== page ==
Before going to Yellowstone Celine flies to Colorado, were her son lives, to borrow his camper which she then drives to Yellowstone. I grew up in Colorado and as a child we took many family vacations camping in Yellowstone. Author, Peter Heller, brought all those memories alive for me with his descriptive writing. I could see The Colorado Rockies and I could picture that drive to Yellowstone as you travel through sparse Wyoming. Then to arrive in Yellowstone and see the animals everywhere, the trees, the people, it was all as I remembered it. 

This book had me with an older main character, Colorado and Yellowstone. And it kept me hooked with the mystery, Celine and the descriptive writing. 

The Daughter of Sherlock Holmes by Leonard Goldberg



Dr. John Watson, his son Dr. John Watson Jr, along with the help of Joanna Blalock, the daughter of Sherlock Holmes and Irene Adler, solve the mystery behind a man Joanna and her young son saw falling from a building. 


  • #1 in The Daughter of Sherlock Holmes Mysteries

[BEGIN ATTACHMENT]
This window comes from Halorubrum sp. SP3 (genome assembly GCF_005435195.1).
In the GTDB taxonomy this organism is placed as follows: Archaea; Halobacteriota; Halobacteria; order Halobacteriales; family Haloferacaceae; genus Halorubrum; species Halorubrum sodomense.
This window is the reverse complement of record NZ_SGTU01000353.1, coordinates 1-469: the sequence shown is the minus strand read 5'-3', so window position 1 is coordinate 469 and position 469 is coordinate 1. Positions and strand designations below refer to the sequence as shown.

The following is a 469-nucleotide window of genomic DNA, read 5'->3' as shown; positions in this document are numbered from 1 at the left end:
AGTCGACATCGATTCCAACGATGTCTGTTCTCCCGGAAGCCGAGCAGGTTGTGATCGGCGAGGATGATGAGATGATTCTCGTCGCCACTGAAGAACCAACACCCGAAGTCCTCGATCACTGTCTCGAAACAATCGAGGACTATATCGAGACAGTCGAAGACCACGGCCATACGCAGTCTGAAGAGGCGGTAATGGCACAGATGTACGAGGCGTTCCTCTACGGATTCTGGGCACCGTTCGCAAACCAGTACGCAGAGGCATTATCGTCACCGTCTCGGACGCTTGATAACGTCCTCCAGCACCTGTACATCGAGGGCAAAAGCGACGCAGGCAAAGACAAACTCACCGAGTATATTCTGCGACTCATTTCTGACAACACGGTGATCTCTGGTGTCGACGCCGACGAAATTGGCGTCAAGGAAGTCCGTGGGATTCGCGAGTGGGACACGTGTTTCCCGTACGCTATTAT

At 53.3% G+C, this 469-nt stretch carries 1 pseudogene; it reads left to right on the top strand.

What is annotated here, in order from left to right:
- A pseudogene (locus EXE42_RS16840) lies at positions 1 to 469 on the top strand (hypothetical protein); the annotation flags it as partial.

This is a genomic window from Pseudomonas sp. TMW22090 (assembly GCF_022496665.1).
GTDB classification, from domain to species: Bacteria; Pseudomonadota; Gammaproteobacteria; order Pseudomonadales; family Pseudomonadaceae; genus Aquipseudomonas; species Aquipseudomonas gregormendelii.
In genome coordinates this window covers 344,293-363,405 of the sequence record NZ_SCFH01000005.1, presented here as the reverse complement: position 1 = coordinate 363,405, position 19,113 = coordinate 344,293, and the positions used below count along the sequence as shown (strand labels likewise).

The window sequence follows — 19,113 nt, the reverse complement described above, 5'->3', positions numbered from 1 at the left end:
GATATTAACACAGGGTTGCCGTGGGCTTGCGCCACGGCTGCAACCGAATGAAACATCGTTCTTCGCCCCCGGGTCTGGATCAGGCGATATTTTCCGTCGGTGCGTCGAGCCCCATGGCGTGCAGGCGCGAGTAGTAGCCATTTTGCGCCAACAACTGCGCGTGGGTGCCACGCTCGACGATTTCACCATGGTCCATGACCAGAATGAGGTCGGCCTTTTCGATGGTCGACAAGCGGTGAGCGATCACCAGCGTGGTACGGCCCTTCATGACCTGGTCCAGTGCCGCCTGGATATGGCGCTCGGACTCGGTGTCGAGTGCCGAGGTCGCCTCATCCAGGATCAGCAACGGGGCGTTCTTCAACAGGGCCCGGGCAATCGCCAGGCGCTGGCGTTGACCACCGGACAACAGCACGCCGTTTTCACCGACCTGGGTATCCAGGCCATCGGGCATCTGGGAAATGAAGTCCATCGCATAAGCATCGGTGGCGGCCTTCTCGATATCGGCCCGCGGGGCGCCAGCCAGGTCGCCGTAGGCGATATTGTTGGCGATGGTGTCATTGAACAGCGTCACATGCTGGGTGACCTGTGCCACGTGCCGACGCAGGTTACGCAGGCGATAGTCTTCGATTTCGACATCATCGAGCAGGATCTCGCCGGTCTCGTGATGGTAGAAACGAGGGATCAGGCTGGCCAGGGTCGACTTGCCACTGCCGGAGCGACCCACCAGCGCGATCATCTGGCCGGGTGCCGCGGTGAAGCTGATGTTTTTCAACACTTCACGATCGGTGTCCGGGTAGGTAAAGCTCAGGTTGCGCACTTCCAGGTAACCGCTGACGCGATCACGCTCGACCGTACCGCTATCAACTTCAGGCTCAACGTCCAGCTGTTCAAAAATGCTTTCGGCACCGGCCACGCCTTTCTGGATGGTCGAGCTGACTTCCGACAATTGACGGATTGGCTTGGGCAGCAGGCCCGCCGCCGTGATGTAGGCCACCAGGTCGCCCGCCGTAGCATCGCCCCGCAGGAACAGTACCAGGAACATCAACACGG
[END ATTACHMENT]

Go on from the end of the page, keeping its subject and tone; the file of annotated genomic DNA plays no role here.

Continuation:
• References to cases of Sherlock Holmes
  • Light reading



This was a book I was excited to read. I thought a mystery with the daughter of Sherlock Holmes was a great premise. It is a great premise and it is a good book for light, easy reading. I was hoping for a bit more substance and found myself rolling my eyes often. My first eye roll occurred when I realized that all of the original characters’ children went into the same careers as their parents. Even Detective Lestrade’s son is a detective and the murderer is a son of a murderer from Sherlock’s time. As the detective work progressed everything came so easily to the trio. Every person they interviewed gave them the information they needed and they didn’t really seem to come against any obstacle. I found these characters lacked substance and I found myself not interested in them at all.